“We have a lot of really, really strange coincidences, and all of these coincidences are such that they make life possible,” Linde says.


BUZSAW B 4 U 2 C Y BUZ SAW.
The immeasurable present eternally extends the infinite past and infinitely consumes the eternal future.
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homunculus
Member (Idle past 3663 days)
Posts: 86
Joined: 01-21-2009


Message 24 of 73 (496049)
01-25-2009 11:26 PM


what kind of life?
Plausibility of alien life (alien being natural life outside of earth). Well, there are different forms of life to be considered.

In the Contingent life on earth, there is bacteria, viruses, fungus, plants and animals then you have substantially intelligent life, like humans. When you look at the area of space that humans have been able to observe, per say, observing the surface with satellites and telescopes, you understand the scope of possibility is thinning from the widest range of life, like bacteria, to the obviously more fortuitous intelligent life.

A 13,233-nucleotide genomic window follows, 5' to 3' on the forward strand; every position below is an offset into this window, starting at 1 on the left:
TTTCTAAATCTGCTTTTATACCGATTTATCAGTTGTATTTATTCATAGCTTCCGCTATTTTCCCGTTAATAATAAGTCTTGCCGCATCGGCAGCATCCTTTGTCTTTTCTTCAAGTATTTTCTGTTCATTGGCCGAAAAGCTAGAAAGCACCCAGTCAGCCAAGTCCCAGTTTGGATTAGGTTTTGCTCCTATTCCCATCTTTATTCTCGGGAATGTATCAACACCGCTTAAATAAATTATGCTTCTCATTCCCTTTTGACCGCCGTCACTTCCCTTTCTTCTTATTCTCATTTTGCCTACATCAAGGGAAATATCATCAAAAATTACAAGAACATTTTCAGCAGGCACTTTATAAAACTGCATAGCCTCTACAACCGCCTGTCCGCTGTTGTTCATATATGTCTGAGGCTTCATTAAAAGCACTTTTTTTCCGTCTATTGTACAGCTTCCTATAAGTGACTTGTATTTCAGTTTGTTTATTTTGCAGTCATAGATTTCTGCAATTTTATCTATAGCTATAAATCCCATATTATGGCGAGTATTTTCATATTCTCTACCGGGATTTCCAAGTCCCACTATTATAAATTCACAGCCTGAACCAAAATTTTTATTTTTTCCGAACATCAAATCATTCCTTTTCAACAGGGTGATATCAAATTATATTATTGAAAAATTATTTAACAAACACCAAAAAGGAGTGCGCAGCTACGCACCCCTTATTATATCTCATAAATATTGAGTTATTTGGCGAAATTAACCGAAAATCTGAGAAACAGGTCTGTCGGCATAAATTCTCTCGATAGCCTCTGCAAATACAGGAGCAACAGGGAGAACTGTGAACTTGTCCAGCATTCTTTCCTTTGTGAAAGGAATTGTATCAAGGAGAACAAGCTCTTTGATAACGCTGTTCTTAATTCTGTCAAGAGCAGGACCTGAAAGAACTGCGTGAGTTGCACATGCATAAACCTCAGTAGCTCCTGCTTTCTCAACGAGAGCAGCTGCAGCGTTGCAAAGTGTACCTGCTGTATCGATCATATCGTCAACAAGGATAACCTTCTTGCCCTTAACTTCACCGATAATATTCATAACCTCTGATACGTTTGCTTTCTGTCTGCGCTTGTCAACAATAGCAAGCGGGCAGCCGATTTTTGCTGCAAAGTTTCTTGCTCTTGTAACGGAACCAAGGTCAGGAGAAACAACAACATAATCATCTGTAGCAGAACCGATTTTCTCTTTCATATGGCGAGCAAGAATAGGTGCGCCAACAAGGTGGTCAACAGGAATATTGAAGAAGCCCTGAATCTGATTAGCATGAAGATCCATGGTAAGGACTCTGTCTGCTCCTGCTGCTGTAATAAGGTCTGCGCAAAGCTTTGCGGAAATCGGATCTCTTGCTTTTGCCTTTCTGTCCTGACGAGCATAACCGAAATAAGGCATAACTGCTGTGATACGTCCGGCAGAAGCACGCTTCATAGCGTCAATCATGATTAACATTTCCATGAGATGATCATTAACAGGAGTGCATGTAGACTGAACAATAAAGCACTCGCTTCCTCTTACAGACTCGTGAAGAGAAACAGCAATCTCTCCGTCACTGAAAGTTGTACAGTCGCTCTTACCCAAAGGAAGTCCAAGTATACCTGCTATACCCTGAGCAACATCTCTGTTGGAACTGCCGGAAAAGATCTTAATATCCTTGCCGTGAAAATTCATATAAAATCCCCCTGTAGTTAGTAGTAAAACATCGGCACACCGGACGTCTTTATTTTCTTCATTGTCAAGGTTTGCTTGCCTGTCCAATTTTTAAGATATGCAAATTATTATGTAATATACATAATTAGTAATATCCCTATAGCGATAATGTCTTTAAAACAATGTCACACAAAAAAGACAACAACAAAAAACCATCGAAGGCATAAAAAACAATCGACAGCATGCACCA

In our solar system, we consider earths early biosphere may have played a part in harboring functioning organized life. That would give earths current biosphere, which sustains life, credible consideration for elemental requirements for life to exist on other planets. Water, solid ground and nitrogen/oxygen based atmosphere are fundamental prerequisites for a supposed "necessary environment" for morphogenesis or even life sustaining. We associate life with organic conventions which lead us to seek out similar environs to earth.